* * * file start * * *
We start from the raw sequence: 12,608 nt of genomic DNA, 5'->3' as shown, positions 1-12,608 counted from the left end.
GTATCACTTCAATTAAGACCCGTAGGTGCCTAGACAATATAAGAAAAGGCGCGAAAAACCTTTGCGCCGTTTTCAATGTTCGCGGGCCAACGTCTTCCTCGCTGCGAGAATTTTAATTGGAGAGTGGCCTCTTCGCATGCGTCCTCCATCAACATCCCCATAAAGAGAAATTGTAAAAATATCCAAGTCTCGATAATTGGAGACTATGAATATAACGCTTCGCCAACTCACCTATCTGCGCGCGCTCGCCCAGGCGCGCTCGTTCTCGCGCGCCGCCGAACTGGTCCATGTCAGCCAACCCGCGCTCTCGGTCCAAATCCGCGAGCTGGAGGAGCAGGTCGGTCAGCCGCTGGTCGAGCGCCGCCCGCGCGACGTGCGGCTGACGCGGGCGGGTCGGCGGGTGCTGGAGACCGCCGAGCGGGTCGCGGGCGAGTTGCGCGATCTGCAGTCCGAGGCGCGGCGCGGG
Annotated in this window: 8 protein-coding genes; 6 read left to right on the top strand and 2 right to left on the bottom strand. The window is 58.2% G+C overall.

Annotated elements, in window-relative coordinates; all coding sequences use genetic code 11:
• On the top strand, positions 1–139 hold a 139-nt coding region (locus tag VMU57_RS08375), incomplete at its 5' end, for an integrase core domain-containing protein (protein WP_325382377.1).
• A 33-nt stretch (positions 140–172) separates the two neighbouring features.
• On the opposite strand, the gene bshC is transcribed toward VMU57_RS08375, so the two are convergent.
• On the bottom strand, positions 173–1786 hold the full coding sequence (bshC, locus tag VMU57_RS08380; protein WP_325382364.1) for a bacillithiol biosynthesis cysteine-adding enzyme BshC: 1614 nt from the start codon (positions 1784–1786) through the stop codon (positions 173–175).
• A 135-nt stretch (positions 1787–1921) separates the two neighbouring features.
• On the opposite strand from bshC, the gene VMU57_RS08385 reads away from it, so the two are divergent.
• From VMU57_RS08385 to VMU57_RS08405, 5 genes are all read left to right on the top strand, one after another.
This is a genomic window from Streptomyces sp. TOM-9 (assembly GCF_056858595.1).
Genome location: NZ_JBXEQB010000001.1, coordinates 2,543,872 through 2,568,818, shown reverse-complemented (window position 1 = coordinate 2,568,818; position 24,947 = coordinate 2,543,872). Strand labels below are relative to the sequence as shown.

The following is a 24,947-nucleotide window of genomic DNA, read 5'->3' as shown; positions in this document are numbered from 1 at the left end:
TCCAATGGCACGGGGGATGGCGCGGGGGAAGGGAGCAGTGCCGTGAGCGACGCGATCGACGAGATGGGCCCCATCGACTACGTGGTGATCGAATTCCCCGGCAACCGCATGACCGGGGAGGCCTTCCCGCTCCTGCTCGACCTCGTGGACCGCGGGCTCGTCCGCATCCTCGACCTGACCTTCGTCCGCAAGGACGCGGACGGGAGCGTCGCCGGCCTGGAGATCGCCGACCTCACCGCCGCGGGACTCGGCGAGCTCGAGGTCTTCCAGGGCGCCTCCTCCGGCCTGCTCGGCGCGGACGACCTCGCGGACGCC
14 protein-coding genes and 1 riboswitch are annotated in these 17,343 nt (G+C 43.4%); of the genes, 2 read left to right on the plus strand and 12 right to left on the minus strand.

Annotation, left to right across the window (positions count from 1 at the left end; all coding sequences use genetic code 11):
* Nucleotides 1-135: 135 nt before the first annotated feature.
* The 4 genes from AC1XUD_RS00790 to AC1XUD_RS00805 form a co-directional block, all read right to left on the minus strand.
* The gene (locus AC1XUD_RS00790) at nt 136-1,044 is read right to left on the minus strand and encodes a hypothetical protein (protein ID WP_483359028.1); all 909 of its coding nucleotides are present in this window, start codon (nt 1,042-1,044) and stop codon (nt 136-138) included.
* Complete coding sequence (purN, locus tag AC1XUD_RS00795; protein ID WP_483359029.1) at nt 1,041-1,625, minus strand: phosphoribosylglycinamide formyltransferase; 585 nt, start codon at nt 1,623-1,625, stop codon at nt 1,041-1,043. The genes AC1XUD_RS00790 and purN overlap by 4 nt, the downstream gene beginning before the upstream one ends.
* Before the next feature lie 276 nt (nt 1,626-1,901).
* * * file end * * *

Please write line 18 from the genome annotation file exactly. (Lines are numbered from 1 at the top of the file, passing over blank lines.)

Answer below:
* Nucleotides 1-135: 135 nt before the first annotated feature.